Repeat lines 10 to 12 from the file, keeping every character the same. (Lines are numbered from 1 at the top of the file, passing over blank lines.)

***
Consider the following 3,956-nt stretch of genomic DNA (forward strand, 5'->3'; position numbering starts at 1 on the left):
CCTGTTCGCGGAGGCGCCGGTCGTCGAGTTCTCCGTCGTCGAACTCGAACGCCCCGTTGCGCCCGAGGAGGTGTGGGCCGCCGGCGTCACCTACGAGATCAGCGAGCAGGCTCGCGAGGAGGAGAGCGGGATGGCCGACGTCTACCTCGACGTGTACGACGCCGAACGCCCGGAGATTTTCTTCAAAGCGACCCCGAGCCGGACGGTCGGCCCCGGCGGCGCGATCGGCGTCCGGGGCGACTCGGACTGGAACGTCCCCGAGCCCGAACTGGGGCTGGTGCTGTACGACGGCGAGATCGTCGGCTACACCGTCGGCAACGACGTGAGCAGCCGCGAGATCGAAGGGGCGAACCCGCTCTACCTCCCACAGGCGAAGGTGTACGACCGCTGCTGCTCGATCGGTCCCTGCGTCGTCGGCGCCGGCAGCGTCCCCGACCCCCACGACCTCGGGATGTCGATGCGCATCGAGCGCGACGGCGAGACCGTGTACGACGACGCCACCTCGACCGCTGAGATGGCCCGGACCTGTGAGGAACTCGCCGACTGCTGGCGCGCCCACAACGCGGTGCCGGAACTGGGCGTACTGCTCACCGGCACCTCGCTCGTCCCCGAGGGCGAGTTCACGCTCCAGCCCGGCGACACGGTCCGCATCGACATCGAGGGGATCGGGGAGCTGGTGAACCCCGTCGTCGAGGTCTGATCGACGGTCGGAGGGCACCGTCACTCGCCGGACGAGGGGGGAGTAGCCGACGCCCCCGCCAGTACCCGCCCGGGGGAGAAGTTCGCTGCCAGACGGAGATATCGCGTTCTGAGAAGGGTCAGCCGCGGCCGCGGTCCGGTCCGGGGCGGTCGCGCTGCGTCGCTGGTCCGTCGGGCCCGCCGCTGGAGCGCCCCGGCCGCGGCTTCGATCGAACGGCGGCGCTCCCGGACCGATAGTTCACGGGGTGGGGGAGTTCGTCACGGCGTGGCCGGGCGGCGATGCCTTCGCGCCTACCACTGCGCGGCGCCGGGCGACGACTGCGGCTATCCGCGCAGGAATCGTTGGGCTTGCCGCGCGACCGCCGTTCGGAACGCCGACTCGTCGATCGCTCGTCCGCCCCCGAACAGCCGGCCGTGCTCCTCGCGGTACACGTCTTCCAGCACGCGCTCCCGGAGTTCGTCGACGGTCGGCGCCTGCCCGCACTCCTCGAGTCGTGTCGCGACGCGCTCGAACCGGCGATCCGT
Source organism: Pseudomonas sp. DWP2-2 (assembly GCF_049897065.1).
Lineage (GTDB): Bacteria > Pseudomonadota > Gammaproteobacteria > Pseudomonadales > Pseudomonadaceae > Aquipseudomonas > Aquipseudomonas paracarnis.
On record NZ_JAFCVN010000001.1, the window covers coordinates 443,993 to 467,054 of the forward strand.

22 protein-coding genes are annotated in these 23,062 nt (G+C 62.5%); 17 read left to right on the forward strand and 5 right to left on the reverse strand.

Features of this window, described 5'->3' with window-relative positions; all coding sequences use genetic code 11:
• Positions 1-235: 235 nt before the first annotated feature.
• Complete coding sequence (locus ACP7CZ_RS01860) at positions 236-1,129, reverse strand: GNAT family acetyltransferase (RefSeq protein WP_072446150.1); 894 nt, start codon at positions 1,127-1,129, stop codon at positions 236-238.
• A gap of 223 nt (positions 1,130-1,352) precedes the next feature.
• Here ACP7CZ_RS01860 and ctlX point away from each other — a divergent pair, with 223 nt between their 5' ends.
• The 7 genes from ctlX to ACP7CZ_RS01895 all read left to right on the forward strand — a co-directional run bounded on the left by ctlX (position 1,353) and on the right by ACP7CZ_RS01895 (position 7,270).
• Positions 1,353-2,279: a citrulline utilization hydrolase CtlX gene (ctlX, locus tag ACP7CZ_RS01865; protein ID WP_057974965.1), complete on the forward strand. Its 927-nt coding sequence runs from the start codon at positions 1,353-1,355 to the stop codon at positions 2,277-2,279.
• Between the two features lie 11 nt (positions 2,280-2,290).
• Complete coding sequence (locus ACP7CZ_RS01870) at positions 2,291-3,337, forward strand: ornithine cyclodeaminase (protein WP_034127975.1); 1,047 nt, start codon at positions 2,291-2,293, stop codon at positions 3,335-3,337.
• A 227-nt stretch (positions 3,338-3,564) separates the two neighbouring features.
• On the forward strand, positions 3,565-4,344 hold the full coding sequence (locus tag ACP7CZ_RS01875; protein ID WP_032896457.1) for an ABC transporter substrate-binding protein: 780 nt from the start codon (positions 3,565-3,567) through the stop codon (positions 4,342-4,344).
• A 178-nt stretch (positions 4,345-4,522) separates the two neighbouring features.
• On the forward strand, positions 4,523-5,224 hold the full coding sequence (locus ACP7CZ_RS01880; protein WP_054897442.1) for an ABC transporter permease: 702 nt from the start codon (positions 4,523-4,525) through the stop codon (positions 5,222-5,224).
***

• A gap of 223 nt (positions 1,130-1,352) precedes the next feature.
• Here ACP7CZ_RS01860 and ctlX point away from each other — a divergent pair, with 223 nt between their 5' ends.
• The 7 genes from ctlX to ACP7CZ_RS01895 all read left to right on the forward strand — a co-directional run bounded on the left by ctlX (position 1,353) and on the right by ACP7CZ_RS01895 (position 7,270).